Film Review – The Pope’s Toilet

It is 1988, and there is small village in Uruguay that the Pope is coming to visit – a once in a lifetime event. The whole village is trying to figure out a way to capitalize on his visit – literally capitalize since they’re setting up food and craft booths to sell things to the tourists. One man figures with all the food being sold, clearly people will be in need of a toilet shortly after. Genius.

Beto is a smuggler of goods across the Brazil-Uruguay border. He rides a bike loaded with various food staples to supply to local merchants. It doesn’t pay all that well and periodically, the bike smugglers get shut down by the local customs guy or the military at the outpost at the border. Beto wants to get rich quick and this Papal visit is going to be huge for the area. People are expecting 40,000 to 200,000 visitors to hear the Pope’s speech and all of them will be buying things.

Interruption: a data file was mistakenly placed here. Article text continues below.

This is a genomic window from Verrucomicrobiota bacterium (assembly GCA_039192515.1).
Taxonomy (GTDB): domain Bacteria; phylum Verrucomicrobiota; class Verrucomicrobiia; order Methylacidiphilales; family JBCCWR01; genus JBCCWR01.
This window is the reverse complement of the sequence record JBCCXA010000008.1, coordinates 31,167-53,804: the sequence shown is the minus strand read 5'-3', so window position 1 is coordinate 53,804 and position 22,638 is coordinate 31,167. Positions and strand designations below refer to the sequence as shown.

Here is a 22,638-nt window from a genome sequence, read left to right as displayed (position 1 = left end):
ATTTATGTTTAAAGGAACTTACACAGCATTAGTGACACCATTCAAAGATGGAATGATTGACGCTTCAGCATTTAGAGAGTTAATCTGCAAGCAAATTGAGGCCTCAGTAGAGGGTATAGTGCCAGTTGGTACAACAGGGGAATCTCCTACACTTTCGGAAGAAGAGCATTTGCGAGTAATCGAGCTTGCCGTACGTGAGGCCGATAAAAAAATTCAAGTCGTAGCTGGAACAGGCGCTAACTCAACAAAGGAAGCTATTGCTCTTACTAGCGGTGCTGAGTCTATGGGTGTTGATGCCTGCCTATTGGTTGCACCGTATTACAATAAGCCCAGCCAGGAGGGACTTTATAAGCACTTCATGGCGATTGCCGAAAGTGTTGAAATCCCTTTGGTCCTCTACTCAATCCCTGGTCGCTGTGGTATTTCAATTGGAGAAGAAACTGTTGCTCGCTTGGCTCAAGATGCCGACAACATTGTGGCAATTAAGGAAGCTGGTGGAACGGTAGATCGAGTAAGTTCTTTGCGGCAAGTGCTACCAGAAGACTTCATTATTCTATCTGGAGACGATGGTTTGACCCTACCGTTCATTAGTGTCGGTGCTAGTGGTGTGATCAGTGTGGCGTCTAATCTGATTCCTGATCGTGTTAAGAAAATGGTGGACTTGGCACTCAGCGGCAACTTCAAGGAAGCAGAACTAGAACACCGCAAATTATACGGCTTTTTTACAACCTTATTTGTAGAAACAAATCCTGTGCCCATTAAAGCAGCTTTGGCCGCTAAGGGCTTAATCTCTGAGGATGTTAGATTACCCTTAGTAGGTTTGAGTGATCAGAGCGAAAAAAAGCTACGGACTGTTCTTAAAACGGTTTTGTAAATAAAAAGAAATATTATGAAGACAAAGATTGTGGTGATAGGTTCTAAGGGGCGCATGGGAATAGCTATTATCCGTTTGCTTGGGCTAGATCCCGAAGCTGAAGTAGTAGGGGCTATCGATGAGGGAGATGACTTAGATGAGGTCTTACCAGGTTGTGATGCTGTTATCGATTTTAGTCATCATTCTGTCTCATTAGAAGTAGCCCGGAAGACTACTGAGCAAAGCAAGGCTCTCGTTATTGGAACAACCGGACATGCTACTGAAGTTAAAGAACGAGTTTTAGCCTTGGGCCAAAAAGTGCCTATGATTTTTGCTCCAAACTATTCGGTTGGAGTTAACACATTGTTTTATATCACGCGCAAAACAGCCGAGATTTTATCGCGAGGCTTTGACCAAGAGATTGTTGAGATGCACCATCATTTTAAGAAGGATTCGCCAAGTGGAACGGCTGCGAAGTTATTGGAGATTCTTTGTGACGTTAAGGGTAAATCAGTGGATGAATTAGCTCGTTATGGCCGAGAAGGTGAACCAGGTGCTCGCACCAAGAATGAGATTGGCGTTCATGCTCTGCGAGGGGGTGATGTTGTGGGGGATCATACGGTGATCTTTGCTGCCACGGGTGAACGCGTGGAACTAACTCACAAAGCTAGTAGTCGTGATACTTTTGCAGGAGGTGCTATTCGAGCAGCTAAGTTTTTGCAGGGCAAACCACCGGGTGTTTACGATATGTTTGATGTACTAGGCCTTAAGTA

People mortgage their houses and get loans from the bank for investing in chorizo and everyone is trying to make it big on this momentous occasion. Beto gets some help from his friends to build the toilet on his property, and finagles some money out of his wife for the materials. The money was supposed to go their daughter for schooling, but Beto is sure he will make it all back and have plenty of money left over for tuition.

The film starts pretty slow, but once it gets rolling, you become endeared to Beto and his group of friends. You honestly hope he succeed with his plans, and you hope all his friends and neighbors also succeed when the Pope comes. The movie is well acted and at times is pretty funny. There are some tense scenes, but all in all, it’s an enjoyable movie. Slow and depressing, but still enjoyable.

(2 out of 5 fus)


I'm a cross between Taylor Swift and Danzig, with a small dose of Christpher Burke thrown in. I like fried foods wrapped in bacon and I collect B-movies and kung-fu films. I host a regularly-occuring Bad Movie Night for 20-30 of my closest friends—jealous, aren't you?

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